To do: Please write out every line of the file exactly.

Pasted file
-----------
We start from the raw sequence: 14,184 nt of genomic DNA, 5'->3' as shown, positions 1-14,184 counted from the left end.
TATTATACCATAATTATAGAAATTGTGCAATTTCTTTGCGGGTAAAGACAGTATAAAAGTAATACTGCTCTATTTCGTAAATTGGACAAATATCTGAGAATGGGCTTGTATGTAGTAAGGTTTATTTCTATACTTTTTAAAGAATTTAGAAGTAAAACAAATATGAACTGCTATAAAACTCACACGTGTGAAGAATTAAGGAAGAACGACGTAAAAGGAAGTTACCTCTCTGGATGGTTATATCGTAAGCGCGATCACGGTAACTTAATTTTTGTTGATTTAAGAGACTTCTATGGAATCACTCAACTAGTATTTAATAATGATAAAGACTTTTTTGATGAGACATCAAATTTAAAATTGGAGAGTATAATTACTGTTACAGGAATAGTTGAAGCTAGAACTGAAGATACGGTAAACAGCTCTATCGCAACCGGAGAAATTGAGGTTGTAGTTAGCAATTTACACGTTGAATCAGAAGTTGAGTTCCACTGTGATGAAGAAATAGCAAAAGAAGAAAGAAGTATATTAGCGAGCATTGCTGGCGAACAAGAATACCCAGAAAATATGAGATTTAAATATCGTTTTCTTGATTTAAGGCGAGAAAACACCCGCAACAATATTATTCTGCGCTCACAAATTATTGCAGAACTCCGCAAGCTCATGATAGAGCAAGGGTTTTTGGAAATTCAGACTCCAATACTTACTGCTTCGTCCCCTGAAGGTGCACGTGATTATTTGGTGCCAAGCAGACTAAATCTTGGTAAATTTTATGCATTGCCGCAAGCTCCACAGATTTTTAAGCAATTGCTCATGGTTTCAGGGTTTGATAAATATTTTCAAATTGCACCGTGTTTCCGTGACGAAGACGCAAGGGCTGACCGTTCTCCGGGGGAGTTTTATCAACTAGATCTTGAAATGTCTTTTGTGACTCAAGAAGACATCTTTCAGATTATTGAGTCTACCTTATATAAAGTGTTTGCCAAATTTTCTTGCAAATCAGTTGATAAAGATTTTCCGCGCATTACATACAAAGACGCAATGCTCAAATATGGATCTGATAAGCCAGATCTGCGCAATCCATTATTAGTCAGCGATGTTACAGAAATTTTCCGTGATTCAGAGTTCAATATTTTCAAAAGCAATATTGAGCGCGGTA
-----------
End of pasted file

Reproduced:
We start from the raw sequence: 14,184 nt of genomic DNA, 5'->3' as shown, positions 1-14,184 counted from the left end.
TATTATACCATAATTATAGAAATTGTGCAATTTCTTTGCGGGTAAAGACAGTATAAAAGTAATACTGCTCTATTTCGTAAATTGGACAAATATCTGAGAATGGGCTTGTATGTAGTAAGGTTTATTTCTATACTTTTTAAAGAATTTAGAAGTAAAACAAATATGAACTGCTATAAAACTCACACGTGTGAAGAATTAAGGAAGAACGACGTAAAAGGAAGTTACCTCTCTGGATGGTTATATCGTAAGCGCGATCACGGTAACTTAATTTTTGTTGATTTAAGAGACTTCTATGGAATCACTCAACTAGTATTTAATAATGATAAAGACTTTTTTGATGAGACATCAAATTTAAAATTGGAGAGTATAATTACTGTTACAGGAATAGTTGAAGCTAGAACTGAAGATACGGTAAACAGCTCTATCGCAACCGGAGAAATTGAGGTTGTAGTTAGCAATTTACACGTTGAATCAGAAGTTGAGTTCCACTGTGATGAAGAAATAGCAAAAGAAGAAAGAAGTATATTAGCGAGCATTGCTGGCGAACAAGAATACCCAGAAAATATGAGATTTAAATATCGTTTTCTTGATTTAAGGCGAGAAAACACCCGCAACAATATTATTCTGCGCTCACAAATTATTGCAGAACTCCGCAAGCTCATGATAGAGCAAGGGTTTTTGGAAATTCAGACTCCAATACTTACTGCTTCGTCCCCTGAAGGTGCACGTGATTATTTGGTGCCAAGCAGACTAAATCTTGGTAAATTTTATGCATTGCCGCAAGCTCCACAGATTTTTAAGCAATTGCTCATGGTTTCAGGGTTTGATAAATATTTTCAAATTGCACCGTGTTTCCGTGACGAAGACGCAAGGGCTGACCGTTCTCCGGGGGAGTTTTATCAACTAGATCTTGAAATGTCTTTTGTGACTCAAGAAGACATCTTTCAGATTATTGAGTCTACCTTATATAAAGTGTTTGCCAAATTTTCTTGCAAATCAGTTGATAAAGATTTTCCGCGCATTACATACAAAGACGCAATGCTCAAATATGGATCTGATAAGCCAGATCTGCGCAATCCATTATTAGTCAGCGATGTTACAGAAATTTTCCGTGATTCAGAGTTCAATATTTTCAAAAGCAATATTGAGCGCGGTA